Nationally, Upward Bound boasts alumni such as actress Viola Davis and broadcast journalist John Quinones among their ranks. Leaders in business, science, entertainment, and education credit their preparation for future success to the federal program designed to help teens reach their full potential as adults.
For more than 50 years, Upward Bound has been preparing students in -need for college and success after graduation. Students in the program receive guidance and resources from 9th grade through college. Founded in 1965, it was the first federally funded program to help low-income and first-generation students succeed in higher education and attain middle class status. Locally, the program helped students through the mid-1990s.
Now Upward Bound is back on the Mid-Shore thanks to three federal grants awarded to Chesapeake College this year.
“It seems that every day I hear of someone who benefitted from an Upward Bound experience,” said Executive Director of TRiO Programs Christle Foster. “The skills attained and guidance provided through the program are proven to help students succeed in high school, through college, and on into their early careers.”
Students in the program will receive academic advising, tutoring, mentoring, career exploration, cultural enrichment and stipends.
Students in Caroline, Kent and Talbot counties can now join the program this academic year. Combined, the three federal grants will allow 180 area high school students to participate in the program at Chesapeake.
Chesapeake recently named Mark Berry to be director of TRiO Upward Bound. Mr. Berry previously served as Chesapeake’s director of student engagement.
The Upward Bound application is now open online and Mr. Berry has been meeting with potential participants in area schools and in the community. Mr. Berry said students are encouraged to apply now, and plan to begin participating in the program by the beginning of Spring Semester.
“Our partners in the county high schools are as excited about the program as we are, and we’re working together to recruit students, “ Mr. Berry said.
With the proliferation of businesses designed to help high school students navigate college admissions and rising higher education costs, the barriers to college can seem impossibly high to some high school students.
First generation students – those who have parents without bachelor’s degrees – are at an even greater disadvantage. Unfamiliar with the language of higher education and inexperienced, these students are unable to turn to their families for help. The only guidance they receive is provided by school counselors, who may have hundreds of students to assist.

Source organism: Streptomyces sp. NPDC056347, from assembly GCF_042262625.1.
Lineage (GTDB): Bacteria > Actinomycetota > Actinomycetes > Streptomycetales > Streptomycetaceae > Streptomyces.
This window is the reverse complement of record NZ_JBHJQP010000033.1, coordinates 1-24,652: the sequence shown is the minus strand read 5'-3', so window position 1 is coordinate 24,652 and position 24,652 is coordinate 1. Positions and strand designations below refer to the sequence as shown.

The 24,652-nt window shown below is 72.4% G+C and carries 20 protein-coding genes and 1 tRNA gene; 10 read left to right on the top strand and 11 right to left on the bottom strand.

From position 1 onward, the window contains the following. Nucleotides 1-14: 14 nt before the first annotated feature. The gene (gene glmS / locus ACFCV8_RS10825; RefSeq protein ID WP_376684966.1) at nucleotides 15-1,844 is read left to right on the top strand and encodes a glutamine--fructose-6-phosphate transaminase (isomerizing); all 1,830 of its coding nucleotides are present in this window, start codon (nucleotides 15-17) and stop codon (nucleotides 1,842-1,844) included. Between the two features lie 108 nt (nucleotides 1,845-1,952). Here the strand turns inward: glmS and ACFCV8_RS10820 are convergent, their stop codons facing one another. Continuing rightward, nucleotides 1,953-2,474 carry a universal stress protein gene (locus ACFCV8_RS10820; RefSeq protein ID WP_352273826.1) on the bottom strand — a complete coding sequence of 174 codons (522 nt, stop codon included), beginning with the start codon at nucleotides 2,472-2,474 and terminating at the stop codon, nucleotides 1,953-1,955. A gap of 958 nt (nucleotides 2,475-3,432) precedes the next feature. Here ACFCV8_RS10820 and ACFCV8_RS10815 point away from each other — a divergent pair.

Upward Bound academic coordinators will help guide students through the college admissions and financial aid process with workshops and field trips. Students will also learn to recognize good opportunities and how to build professional connections.
Participation in the program can also boost a student’s high school performance.
“The program includes grade monitoring, so our academic coordinators can see how Upward Bound students are doing throughout the quarter. They can provide encouragement and guide students to available resources,” Mr. Berry said. “Those check-ins aren’t limited to academics. Our staff will communicate regularly with students to make sure they’re thriving outside of the classroom and connect them with community resources such as mental health services or local food pantries. We’re taking a holistic approach to student success.”
Also included in the program, is a six-week, intensive summer session designed to keep students on track for continued success as they transition to the next grade. Each of the six weeks will include days with an academic focus and one day of enrichment, according to Ms. Foster. For graduating high school seniors in Upward Bound, a summer bridge program will include two Chesapeake classes for college credit. These credits can provide a head start at Chesapeake College or be transferred to a four-year college.
To learn more about the program and apply, please visit https://www.chesapeake.edu/